Benzoyl peroxide is a white, granular, crystalline solid that is tasteless and has an odor of benzaldehyde. There is approximately 6.5% active oxygen in the compound. It decomposes explosively above 220 degrees F and has an autoignition temperature of 176 degrees F. Benzoyl peroxide is used as a bleaching agent for flour, fats, oils and waxes and in pharmaceutical and cosmetic compounds in lower concentrations. Initially treating benzoyl peroxide as a worst-case-scenario organic peroxide would be the appropriate action. Anything less could spell disaster to first responders.
Some alcohol compounds contain more than one alcohol derivative group. For example, ethylene glycol is a common coolant and antifreeze. Ethylene glycol has two alcohol groups attached to the hydrocarbon ethene or ethylene. The compound is a clear, colorless, syrupy liquid that has a sweet taste and is odorless. Its boiling point is approximately 387 degrees F and the flash point is about 7 degrees F. Ethylene glycol is toxic by ingestion and inhalation with a TLV (vapor) ceiling of 50 ppm. The reported lethal dose by ingestion is 100 cc.
Photo by Robert Burke
This notice is posted on a railroad tank car containing ethylene glycol, a common antifreeze and cooling material from the alcohol family.
Propylene glycol also has two alcohol groups but they are attached to propene, also known as proplyene. Its physical characteristics are similar to those of ethylene glycol except that the flash point is much lower at -40 degrees F. It is also much less toxic than ethylene glycol. Some of its uses include an antifreeze, coolant in refrigeration systems, a solvent for food additives, colorings and flavorings and a de-icing fluid for airport runways.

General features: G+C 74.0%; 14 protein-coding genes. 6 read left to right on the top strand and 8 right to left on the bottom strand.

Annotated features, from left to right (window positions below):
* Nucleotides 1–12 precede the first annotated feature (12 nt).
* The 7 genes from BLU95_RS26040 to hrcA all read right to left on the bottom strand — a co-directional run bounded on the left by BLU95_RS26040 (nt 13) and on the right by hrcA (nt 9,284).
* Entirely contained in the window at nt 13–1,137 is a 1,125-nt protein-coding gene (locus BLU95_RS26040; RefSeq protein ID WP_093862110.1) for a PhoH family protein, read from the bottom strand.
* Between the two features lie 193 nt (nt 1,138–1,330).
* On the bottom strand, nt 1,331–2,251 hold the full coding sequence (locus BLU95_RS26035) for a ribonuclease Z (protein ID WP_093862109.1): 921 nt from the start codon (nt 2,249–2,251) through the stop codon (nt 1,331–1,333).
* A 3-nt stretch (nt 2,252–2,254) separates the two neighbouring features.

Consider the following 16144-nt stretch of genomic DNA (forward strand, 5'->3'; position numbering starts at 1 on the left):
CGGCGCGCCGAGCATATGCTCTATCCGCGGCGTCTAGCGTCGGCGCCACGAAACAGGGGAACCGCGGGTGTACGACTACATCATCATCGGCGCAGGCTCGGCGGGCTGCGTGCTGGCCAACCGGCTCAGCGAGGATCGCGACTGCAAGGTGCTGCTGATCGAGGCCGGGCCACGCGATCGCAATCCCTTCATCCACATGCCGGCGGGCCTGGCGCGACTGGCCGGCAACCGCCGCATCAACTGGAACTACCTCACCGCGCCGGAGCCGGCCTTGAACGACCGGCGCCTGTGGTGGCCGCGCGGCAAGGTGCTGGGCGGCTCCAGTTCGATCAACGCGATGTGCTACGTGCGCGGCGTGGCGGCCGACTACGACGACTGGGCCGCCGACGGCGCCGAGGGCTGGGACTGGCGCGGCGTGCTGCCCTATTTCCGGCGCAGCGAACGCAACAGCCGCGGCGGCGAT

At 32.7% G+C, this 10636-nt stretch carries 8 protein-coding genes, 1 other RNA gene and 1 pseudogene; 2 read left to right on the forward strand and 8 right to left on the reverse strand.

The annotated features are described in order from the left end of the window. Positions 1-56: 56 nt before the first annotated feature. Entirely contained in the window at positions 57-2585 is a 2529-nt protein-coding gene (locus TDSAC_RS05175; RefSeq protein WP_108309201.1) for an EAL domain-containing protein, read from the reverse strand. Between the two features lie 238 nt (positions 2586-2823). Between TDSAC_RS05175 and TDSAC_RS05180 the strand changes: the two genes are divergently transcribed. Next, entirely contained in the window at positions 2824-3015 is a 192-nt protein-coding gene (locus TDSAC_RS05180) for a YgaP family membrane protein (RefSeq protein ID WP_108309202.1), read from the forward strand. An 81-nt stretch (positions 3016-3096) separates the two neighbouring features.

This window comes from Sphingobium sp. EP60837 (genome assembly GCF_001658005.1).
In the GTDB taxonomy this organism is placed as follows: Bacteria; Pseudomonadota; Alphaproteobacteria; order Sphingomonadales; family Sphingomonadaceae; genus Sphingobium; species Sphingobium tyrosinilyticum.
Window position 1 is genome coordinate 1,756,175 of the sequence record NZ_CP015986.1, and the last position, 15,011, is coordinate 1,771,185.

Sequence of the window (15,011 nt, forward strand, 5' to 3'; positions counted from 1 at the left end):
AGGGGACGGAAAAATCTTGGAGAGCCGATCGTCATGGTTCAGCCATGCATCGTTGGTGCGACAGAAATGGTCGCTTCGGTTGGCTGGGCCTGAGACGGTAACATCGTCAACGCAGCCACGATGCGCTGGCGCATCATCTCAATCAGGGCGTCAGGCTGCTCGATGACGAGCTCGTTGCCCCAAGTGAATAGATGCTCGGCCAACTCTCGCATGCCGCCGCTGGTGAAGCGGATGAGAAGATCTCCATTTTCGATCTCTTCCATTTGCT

Glycerol, also known as glycerin, is another complex alcohol. It has three alcohol groups attached to propane. It is a clear, syrupy, colorless and odorless liquid with a sweet taste. The flash point is 320 degrees F and the autoignition temperature is 739 degrees F. Toxicity is low with a mist TLV of 10 mg/m3 in air. Glycerol is used in the manufacturer of dynamite, pharmaceuticals cosmetics, and food, tobacco and liquors.
When the "H's" are removed from glycerol and three nitro groups are added to the remaining oxygen, nitroglycerin is formed. It is classified by UN/DOT as a Class 1.1 explosive and is forbidden in transportation unless desensitized. The NFPA 704 designation for nitroglycerin is Health-2, Flammability-2, Reactivity-4 and Special-0. It is listed under the UN 4-digit identification number of 0143, when desensitized it is listed under several UN identification numbers depending on the mixture and make-up of the desensitizer. Orange Guides 127 and 113 are used for desensitized material and 112 for unsensitized material.
Photo by Robert Burke
A railroad tank car carrying propylene oxide, a Class 3 flammable liquid in the ether family, would carry these warnings.
Nitroglycerin is a viscous, pale yellow liquid, with a severe explosion risk and it is highly sensitive to shock and heat. The explosive hazard of nitroglycerin far outweighs the toxicity but the toxicity should not be overlooked. It is toxic by ingestion, inhalation and skin absorption. The TLV is 0.05 ppm in air, which is very toxic! Nitroglycerin is a high explosive used in the production of dynamite, combating oil well fires, rocket propellants and a vasodilator used as a treatment for some who have heart problems.